Aspen Skiing Co.’s invisible army prepares for X Games |

Aspen Skiing Co.’s invisible army prepares for X Games

Aspen Ski Co. Terrain Parks Director Yannick Rioux keeps eyes on the slopestyle X Games slopestyle course at Buttermilk on Tuesday morning.
Anna Stonehouse / The Aspen Times

When a snowstorm rolled through the Roaring Fork Valley on Monday afternoon, Yannick Rioux and his crew knew it meant an early and active time at the Winter X Games venue on Tuesday.

Rioux is Aspen Skiing Co.’s terrain parks director at Buttermilk and Snowmass. His crew is a vital part of the team responsible for building and maintaining the courses for the X Games slopestyle, superpipe and big air competitions.

“When it’s sunny, it’s easy,” Rioux said of the preparations. When it snows, it’s all hands on deck for his crew. Some folks attended to the thankless task of shoveling snow off the 585-long, 3-foot wide deck of the superpipe. The big focus was raking the slopestyle course to make it safe for the athletes who started training runs at 9 a.m.

“Usually we come in at 7 a.m. Today we were here at 6 a.m.,” Rioux said at the top of the slopestyle course Tuesday morning.

The parks and pipes crews at Buttermilk and Snowmass are among the best in the country. The two resorts’ parks and pipes regularly rank in the top 10 in publications such as Free Rider and Transworld Snowboarding.

When the Winter X Games come around, they face added pressure. It’s sort of like an NFL stadium crew preparing for the Super Bowl. The Games will be held Thursday through Sunday and training is underway.

The pipes and parks crew is part of an invisible army of Aspen Skiing Co. workers needed to pull off the X Games, said Buttermilk Mountain Manager Travis Benson. Aspen Skiing Co. executives decided years ago that the investment in time and effort was worth it because X Games is so important to its business model.

Ski instructors short on students might be enlisted to cart competitors, media and organizers around the slopes via snowmobile. More than 50 people are needed during the games to drive sleds or utility snowcats, according to Buck Erickson, Skico director of event operations.

“It’s getting everyone where they need to be,” he said.

Another 15 to 20 workers are assigned to install more than 2 miles of fencing around the venue. Parking at Buttermilk and the Intercept Lot requires 12 to 15 workers. More than 100 Skico food and beverage workers shift from their regular jobs to help with catering, VIP venues and at Bumps restaurant at the Buttermilk base. Ski patrol provides the first response at the courses. Lift maintenance chipped in by taking the chairs off the Panda Peak lift to enlarge the event venue.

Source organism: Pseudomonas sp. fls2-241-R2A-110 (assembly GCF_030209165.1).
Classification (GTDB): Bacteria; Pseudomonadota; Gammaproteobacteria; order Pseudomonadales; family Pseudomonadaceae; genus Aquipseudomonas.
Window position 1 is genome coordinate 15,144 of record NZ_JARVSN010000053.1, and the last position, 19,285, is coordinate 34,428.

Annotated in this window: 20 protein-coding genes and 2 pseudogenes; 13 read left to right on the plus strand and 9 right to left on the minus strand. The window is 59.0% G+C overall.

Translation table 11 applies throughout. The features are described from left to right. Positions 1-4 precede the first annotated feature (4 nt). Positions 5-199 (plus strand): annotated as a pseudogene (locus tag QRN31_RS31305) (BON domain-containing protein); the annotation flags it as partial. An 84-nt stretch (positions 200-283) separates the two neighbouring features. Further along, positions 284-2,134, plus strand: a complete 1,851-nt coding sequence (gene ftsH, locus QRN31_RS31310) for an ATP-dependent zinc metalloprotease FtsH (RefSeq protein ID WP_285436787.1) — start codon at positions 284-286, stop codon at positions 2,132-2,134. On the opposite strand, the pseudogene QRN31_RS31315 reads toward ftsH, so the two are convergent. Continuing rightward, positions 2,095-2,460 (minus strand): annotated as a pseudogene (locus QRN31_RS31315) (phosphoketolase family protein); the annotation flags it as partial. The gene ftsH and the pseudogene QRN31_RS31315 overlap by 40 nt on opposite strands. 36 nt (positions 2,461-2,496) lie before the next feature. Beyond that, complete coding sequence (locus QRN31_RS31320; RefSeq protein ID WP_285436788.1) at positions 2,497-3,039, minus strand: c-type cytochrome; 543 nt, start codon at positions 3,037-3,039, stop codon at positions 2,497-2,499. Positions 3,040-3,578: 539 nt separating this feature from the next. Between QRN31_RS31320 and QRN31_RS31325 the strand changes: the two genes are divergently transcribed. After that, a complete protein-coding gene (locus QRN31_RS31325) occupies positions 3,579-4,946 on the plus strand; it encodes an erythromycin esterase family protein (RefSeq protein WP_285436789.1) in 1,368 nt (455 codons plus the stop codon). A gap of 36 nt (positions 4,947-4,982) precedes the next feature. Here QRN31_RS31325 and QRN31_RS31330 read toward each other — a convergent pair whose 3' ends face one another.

And, of course, it all starts early in the season with the snowmakers building mounds of snow to spread across the venue and shape into features on the courses.

Skico partners with ESPN on a lot of the duties, but the ski company provides most of the staffing, Erickson said. Often, workers are transferred temporarily from another hill.

“Everybody has to adjust,” Rioux said. “It’s a team effort.”

The team effort includes Snow Park Technologies, which ESPN hires to help build the courses. A machine called a Zaugg does much of the work on the superpipe. Rioux’s crew provides finishing touches by hand.

On the slopestyle course, snowcats heap snow in front of rails and then the parks crew molds it into shape. During training and competitions, they will stick close by to perform any necessary course maintenance.

Rioux brings some of the Snowmass crew over during the Games to assist. He will have about 13 workers on hand every day through Sunday. They start at 7 a.m. — earlier if it snows — and stay on until evening competitions are completed.

While attending to the X Games courses, the crews also must keep the public terrain parks and pipes maintained.

“They’re allowed to have one day off this week,” Rioux said.

For the competitions, Rioux hopes for sunny, dry and cold days to keep the courses in the best shape and to provide the best daytime light for the competitors. Some of the biggest events are held under the lights at night to try to create equal and optimal conditions for competitors.

Most of the crew members are in their 20s, so they can handle the short, intense schedule. It’s all about pride in doing a job well.

“It’s passion,” Rioux said. “That’s what I ask from my guys is passion and commitment.”

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